Dear Diary


We are spending a few weeks in Madeira and have already explored some parts of the capital, Funchal. It would be a lie to say that everything always went smoothly on the trip. We went away with Leon for the first time and while the child is peaceful, the universe has limits when it comes to a baby’s tolerance. The child has had many impressions over the past few days, and the fourth month of life and obviously the current astrological constellation promises one thing above all: trouble.

We walk from our accommodation in Lido to the cable car, since the next bus would also leave in 30 minutes. We have bad timing, as a cruise ship with the capacity of a small town has just docked at the port and the queue for the ticket booth of the teleferíco, the cable car that takes guests in the most pleasant way up the mountain and its gardens, is correspondingly long .

We share the cabin with another family; the woman refuses to put on a mask, despite our pleas for consideration for the toddler. Unpleasant comments and a very tense atmosphere in the cable car follow. Leon notices that too and decides halfway through the journey to test everyone’s nerves by screaming.

The family hurries out of the cabin as we arrive at the terminus. We retreat to the farthest corner of a café, where Sara tries everything from changing diapers, breastfeeding and going to bed. We stay there for two hours until Leon finally releases us into freedom and the botanical garden.

From the Monte station we have to go there with another, smaller cable car. This ride is much more comfortable.



Jardim Botânico do Funchal

The botanical garden has a lot to offer – above all a steep incline on the mountain. You have to hike up or down steeply to get to the various terraces. However, the plants on display are not exotic. All plants can also be found on the island. Here they grow concentrated and neatly arranged next to each other.

It’s a little fresh – unusually fresh for a tropical island. We stroll between the flower beds, the palm trees and the huge cacti and sometimes feel like dwarfs.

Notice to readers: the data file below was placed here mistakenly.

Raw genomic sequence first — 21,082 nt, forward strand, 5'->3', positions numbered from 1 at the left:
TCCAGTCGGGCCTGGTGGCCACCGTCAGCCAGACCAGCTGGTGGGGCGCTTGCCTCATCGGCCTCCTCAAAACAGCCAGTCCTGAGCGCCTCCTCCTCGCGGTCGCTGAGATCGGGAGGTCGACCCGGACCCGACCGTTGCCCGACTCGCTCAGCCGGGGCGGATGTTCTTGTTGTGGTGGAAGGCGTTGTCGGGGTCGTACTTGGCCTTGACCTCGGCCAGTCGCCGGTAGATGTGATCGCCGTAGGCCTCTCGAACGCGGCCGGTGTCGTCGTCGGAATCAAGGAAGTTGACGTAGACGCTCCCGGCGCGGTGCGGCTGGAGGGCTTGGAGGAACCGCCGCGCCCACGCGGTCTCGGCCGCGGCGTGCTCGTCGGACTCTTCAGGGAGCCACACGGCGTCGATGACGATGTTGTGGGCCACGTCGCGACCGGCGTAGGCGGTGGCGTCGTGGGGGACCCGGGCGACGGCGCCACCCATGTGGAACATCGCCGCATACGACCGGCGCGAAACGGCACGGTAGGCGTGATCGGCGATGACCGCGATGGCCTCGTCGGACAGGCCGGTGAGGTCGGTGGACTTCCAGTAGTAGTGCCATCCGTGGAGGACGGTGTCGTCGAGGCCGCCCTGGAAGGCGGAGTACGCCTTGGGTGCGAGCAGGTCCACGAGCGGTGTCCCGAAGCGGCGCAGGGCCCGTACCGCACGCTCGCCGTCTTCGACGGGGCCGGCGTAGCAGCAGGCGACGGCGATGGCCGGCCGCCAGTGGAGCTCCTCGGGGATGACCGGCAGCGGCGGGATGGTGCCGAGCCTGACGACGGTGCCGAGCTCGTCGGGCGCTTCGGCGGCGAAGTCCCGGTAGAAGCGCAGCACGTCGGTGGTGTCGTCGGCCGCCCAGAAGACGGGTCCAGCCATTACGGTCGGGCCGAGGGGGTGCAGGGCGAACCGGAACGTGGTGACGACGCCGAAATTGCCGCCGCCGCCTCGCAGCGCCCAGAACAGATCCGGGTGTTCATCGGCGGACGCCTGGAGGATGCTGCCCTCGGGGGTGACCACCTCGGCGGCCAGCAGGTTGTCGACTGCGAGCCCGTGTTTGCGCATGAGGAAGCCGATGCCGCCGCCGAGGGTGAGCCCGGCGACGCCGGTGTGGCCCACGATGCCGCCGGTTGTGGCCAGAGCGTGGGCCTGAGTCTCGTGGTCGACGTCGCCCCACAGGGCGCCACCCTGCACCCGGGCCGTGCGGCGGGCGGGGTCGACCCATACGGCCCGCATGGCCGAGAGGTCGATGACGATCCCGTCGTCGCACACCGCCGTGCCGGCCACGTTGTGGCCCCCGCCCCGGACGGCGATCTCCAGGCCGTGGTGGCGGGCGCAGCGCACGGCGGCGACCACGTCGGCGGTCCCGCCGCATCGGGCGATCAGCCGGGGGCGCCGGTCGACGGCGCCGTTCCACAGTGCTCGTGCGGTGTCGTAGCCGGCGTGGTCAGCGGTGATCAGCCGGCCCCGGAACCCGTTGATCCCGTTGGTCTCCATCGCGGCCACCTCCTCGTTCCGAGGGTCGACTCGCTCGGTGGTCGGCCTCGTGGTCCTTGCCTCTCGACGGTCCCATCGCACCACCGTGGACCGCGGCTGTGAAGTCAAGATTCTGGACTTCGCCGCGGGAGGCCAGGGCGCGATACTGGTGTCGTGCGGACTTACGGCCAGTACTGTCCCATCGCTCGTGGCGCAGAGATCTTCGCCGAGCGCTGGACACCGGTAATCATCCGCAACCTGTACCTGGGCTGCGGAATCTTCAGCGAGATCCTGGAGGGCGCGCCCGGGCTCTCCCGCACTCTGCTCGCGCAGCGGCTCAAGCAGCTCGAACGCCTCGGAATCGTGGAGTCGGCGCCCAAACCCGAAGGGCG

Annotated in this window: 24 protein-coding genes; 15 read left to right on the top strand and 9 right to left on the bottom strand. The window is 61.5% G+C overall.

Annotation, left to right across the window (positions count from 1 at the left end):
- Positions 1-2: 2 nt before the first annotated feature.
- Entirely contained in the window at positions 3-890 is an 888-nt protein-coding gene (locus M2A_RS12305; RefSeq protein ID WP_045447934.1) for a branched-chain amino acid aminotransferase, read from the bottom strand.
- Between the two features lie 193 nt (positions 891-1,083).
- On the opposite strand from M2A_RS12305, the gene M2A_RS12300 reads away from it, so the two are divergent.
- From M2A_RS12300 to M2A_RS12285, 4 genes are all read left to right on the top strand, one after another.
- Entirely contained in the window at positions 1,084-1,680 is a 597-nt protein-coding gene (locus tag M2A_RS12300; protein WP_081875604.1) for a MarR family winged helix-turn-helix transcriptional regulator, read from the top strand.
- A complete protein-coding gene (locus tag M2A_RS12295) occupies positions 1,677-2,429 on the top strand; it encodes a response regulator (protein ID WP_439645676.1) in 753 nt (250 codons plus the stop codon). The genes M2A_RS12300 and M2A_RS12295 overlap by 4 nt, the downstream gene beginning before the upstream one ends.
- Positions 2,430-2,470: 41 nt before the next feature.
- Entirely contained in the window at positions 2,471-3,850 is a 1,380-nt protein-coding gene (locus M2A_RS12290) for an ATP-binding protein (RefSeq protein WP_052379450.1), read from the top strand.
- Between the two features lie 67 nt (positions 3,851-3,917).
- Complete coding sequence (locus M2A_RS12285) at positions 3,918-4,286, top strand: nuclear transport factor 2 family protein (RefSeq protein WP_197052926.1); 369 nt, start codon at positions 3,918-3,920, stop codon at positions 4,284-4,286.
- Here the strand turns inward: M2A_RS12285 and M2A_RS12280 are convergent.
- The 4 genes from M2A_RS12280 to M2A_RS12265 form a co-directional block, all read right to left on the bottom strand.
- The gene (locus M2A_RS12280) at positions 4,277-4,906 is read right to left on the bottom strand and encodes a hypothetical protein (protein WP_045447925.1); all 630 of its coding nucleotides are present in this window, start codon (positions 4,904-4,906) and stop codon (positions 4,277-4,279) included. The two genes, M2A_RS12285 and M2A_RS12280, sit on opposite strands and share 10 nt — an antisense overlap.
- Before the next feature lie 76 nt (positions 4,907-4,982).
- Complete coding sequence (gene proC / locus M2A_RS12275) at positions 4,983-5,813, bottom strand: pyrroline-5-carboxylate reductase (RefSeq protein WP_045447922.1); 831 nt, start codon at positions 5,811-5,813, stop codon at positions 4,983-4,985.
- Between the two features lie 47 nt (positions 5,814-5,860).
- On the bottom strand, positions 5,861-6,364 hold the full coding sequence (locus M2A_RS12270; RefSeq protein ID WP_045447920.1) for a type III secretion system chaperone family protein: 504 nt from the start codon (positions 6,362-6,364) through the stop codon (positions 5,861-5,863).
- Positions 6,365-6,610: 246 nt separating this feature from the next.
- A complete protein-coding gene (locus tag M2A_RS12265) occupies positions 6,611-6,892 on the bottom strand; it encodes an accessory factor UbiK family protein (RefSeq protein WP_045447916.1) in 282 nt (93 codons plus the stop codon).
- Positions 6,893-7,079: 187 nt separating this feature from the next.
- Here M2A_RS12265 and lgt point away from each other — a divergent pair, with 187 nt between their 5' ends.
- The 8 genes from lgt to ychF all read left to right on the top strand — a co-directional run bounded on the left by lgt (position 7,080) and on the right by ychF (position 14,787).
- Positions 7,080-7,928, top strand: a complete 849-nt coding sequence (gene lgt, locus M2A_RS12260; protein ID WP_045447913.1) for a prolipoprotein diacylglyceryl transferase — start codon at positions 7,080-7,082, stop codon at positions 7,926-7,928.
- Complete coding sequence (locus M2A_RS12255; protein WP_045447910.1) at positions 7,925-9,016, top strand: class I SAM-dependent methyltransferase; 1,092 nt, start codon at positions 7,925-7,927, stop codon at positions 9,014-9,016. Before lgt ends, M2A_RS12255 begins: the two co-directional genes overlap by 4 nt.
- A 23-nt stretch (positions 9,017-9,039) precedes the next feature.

Carros de cesto do Monte

Eine Besonderheit der Insel ist ein spezielles Fortbewegungsmittel: der Korbschlitten (carros de cesto). Scheinbar wurden diese Ende des 19. Jahrhunderts dazu verwendet, schnell Waren und Personen vom Berg zum Hafen zu transportieren. Zumindest den Personen muss das viel Spaß gemacht haben und mit Aufkommen des Tourismus hat sich das ganze zu einem Spektakel für die ganze Familie entwickelt. An einer Stelle, nicht weit vom Monte Palace entfernt, warten junge und alte Männer mit blauen Hemden und Strohhüten auf lebensmüde reiche Touristen, um sie in einen großen Korb zu stecken und auf Holzkufen den Hang hinunterzuschieben. Die Straße müssen sie sich trotz des Fehlens einer Bremse mit Autos teilen. Nervenkitzel ist garantiert!

Die Preise für eine Korbschlittenfahrt sind nicht billig: 30 Euro kostet der Spaß für zwei Personen in einem Schlitten. Die meisten Leute scheinen mehr damit beschäftigt zu sein ein Video mit dem Smartphone zu drehen als selbst etwas von der Fahrt mitzubekommen. Kinder unter 5 Jahren fahren übrigens kostenlos. Wir fragen Leon, aber er lehnt dankend ab.



Jardim Tropical Monte Palace

When we go back up the Monte some time later, we prefer the much cheaper and less stressful bus to the cable car. This time we visit the Tropical Garden, in the center of which the Palace of Madeira is said to be located. So the advertisement.

The Tropical Garden is a park with different parts. At the entrance there are a few buildings displaying African art and crystals and minerals.

The trees and ferns grow close together. Bridges connect the paths on the steep slopes and in between there are always small pools with aquatic plants or fish.

I particularly like the offer, which is said to include a sample of Madeira wine in the price. For that we have to get to the end of the park.




The visual highlight is the palace in the heart of the park. Like a picture by Escher, aqueducts supported by columns converge here and cascades of water run into the lake from different directions.

The tropical world of trees and ferns merges into red bridges and toori , which I know well from Japan. The Japanese garden has been laid out with great taste inside the park.

Statues of angels or Roman goddesses protrude from the thicket and emphasize the transience of culture and the reconquest of nature, in the spirit of romance.

We’re lucky, because apart from us there are only a few ducks lounging in this paradise. After a few photos, however, that changes abruptly and hordes of tourists brutally end every feeling of tender romance.



We finally reach the most important goal of the park: tasting Madeira wine. It turns out that this is not a rare rarity from the last barrel of the oldest winegrowing family on the island, but rather the cheapest mass-produced product, where you can at least choose between “sweet” and “tart”. Since Sara spurns alcohol, I can test the direct difference between the two. Conclusion: both delicious. The jars are unfortunately very small, but it is enough for the taste on the tongue.

However, we were happy too soon when we thought that we could now leave the site on the other side of the park and what felt like five hundred meters in altitude that we had climbed down. This is not the case and our condition is required. We fight our way back up to the entrance. Leon can’t help but play tricks with the venerable works of art on the way. What an uneducated child!


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